From March 5, 2009 till March 19, 2009 two archaeological divers from the States and a group of archaeological divers (Mergor in Mosam) from the Netherlands were visiting Curaçao to work on the Mediator wreck. One of the two people from the States is the professional archaeologist under whose direction all archaeological activities on this wreck take place. He wrote an initial plan of the activities that could be undertaken during this period. That plan had to be adapted because it was not possible to dive on all days because of visiting cruise ships in the harbor.
A quote from his plan:
Testing is proposed in the stern portion of the vessel. The stern has not been identified beneath what appears to be a massive amount of overburden that covers the after part of the wreck. Evidence from past work at the site suggests that the hull of the vessel is twisted significantly. Substantial differences have been recorded in the angle of the decking at the bow and amidships. While most of the port side of the vessel is covered by silt and debris, several large sections that appear to be from the port side of the Mediator’s hull hang over the wreck implying that this part of the wreck is either crushed or lying on its side.
By locating the stern of the vessel, we may establish whether the after part of the wreck is intact and the degree to which the hull is actually twisted. This information would be critical to determining the stability of the hull should additional removal of debris be planned aft of the engine room. That is, if the hull is twisted and crushed, either from impact on what would have been the hard bottom of the harbor in the late 19th century or from the persistent addition of overburden from the slope leading to the quay wall, the hull may be unstable to the point that removing overburden could cause further damage and be unsafe for divers. The work currently proposed in the stern area would be conducted either with an airlift, a dredge, a mechanical probe, or a combination of these techniques.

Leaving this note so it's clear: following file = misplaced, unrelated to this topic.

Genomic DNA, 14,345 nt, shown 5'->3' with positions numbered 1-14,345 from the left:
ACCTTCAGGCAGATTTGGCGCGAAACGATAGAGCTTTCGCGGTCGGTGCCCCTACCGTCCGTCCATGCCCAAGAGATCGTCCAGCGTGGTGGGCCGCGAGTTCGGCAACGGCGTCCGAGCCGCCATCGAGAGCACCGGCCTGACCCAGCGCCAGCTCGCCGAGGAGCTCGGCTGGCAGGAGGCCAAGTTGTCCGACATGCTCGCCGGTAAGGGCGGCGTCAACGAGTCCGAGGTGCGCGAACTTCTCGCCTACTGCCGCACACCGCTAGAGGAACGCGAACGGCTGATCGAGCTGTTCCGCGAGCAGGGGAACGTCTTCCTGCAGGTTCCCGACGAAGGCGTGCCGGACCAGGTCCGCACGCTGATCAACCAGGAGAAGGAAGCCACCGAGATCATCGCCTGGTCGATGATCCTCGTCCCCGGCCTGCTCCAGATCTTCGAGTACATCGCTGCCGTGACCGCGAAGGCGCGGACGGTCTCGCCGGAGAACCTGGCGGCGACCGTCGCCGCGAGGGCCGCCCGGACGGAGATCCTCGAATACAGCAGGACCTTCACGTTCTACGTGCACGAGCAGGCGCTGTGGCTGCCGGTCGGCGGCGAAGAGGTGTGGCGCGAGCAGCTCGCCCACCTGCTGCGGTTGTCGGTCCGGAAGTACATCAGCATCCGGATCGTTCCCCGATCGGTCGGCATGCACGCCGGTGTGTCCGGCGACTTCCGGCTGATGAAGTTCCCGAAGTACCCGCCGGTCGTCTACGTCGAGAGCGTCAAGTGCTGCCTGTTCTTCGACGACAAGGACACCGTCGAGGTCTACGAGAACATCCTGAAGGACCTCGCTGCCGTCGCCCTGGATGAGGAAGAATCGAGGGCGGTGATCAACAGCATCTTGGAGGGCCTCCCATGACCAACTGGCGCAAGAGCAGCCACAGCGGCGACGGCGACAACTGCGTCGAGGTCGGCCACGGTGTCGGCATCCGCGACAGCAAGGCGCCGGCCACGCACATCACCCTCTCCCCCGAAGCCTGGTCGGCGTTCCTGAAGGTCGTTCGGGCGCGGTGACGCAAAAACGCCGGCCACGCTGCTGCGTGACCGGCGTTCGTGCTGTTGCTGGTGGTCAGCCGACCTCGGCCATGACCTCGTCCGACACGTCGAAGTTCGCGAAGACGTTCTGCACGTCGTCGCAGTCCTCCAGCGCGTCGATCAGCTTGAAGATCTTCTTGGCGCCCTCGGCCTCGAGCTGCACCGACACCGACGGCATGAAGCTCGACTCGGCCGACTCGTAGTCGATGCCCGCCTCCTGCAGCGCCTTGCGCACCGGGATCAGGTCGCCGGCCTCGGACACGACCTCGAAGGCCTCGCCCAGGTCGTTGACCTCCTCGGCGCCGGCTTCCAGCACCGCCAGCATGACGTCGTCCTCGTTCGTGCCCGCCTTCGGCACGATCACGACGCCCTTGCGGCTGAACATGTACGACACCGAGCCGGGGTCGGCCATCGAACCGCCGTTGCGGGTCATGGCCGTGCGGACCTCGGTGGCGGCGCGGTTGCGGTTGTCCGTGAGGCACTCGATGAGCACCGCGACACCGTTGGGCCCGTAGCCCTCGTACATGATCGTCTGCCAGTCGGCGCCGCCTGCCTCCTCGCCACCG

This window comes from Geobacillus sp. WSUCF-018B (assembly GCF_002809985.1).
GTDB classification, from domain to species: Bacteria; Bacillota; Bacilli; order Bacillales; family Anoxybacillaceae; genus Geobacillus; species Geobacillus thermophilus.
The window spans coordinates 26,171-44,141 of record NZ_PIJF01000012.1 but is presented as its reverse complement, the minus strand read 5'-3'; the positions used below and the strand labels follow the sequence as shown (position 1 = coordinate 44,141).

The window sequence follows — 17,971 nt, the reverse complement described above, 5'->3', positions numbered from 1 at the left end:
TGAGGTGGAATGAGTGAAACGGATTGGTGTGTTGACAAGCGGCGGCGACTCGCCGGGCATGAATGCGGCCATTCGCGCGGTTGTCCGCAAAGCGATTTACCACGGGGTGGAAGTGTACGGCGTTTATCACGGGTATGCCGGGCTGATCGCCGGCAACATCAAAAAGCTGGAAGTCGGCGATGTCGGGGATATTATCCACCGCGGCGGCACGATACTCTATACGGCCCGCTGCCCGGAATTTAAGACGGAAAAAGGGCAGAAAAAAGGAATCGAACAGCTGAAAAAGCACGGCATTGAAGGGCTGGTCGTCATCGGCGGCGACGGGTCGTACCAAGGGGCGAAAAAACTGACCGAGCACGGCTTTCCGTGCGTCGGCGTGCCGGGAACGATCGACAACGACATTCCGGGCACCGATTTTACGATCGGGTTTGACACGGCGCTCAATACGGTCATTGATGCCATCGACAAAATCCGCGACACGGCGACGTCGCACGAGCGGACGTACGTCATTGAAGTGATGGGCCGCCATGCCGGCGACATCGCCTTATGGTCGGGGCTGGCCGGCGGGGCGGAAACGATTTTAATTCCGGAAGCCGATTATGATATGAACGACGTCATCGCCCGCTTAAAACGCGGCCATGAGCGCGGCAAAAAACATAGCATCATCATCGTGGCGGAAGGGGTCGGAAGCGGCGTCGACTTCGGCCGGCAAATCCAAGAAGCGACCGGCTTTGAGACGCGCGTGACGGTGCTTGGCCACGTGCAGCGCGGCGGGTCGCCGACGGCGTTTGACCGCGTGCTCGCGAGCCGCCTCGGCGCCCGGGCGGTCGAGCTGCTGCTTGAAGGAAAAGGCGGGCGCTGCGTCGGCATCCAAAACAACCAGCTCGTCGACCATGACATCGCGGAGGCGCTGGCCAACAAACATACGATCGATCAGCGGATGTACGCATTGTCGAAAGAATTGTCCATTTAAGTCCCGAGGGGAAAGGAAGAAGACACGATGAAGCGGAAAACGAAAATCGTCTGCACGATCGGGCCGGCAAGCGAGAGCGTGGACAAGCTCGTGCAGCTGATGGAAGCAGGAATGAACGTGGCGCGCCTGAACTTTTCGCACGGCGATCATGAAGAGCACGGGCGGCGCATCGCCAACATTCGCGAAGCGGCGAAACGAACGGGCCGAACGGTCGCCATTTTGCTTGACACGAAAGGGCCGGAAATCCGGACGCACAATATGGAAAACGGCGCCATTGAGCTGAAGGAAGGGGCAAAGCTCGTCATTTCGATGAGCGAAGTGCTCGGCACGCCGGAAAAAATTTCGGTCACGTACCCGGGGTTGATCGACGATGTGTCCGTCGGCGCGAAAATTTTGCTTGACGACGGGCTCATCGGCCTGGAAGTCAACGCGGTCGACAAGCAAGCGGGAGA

So it was decided to dig a number of test pits with the airlift in the stern portion of the wreck. I took pictures of the area before and after the activities in this area. Unfortunately none of the test pits revealed a part of the ship.
The before picture:
The numbers indicate the areas where the pits are made. Because it was not completely clear before where that would be I missed the area of the first pit. The dark line at the right side of the picture is the perpendicular baseline at the stern of the ship.
About the same area after the work was done:
The black line indicates the same baseline as in the previous picture. The numbers indicate the location of the three pits. Two of these are within the area that is consider to be inside the ship wreck and the third pit is behind the visible end of the ship wreck. Al three pits were made 1 meter deep but no decking was found at that depth, so the result is unconclusive.
The same area but now seen horizontally from the point where the baseline that is running over the middle of the ship crosses the perpendicular baseline at the stern of the ship is shown here:
The black line is superimposed on the perpendicular baseline and the figures 1, 2 and 3 indicate the location of the three pits.